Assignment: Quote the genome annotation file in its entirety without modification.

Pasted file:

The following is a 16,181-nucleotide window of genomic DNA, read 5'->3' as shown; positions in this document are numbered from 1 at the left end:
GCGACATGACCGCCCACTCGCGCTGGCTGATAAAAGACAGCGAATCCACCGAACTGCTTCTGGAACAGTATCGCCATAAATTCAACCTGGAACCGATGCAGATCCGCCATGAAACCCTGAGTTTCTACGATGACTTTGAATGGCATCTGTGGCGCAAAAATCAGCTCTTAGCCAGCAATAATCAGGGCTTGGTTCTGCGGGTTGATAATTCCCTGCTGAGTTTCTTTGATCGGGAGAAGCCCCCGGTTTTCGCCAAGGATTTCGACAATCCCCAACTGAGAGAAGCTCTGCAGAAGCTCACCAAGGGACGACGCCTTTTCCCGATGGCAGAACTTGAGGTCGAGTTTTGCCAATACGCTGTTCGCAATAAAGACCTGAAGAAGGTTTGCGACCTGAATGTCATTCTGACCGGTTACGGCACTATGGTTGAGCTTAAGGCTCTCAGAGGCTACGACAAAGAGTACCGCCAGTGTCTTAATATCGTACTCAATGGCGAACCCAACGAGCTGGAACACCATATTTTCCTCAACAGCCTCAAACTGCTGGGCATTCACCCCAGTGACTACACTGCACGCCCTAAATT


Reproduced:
The following is a 16,181-nucleotide window of genomic DNA, read 5'->3' as shown; positions in this document are numbered from 1 at the left end:
GCGACATGACCGCCCACTCGCGCTGGCTGATAAAAGACAGCGAATCCACCGAACTGCTTCTGGAACAGTATCGCCATAAATTCAACCTGGAACCGATGCAGATCCGCCATGAAACCCTGAGTTTCTACGATGACTTTGAATGGCATCTGTGGCGCAAAAATCAGCTCTTAGCCAGCAATAATCAGGGCTTGGTTCTGCGGGTTGATAATTCCCTGCTGAGTTTCTTTGATCGGGAGAAGCCCCCGGTTTTCGCCAAGGATTTCGACAATCCCCAACTGAGAGAAGCTCTGCAGAAGCTCACCAAGGGACGACGCCTTTTCCCGATGGCAGAACTTGAGGTCGAGTTTTGCCAATACGCTGTTCGCAATAAAGACCTGAAGAAGGTTTGCGACCTGAATGTCATTCTGACCGGTTACGGCACTATGGTTGAGCTTAAGGCTCTCAGAGGCTACGACAAAGAGTACCGCCAGTGTCTTAATATCGTACTCAATGGCGAACCCAACGAGCTGGAACACCATATTTTCCTCAACAGCCTCAAACTGCTGGGCATTCACCCCAGTGACTACACTGCACGCCCTAAATT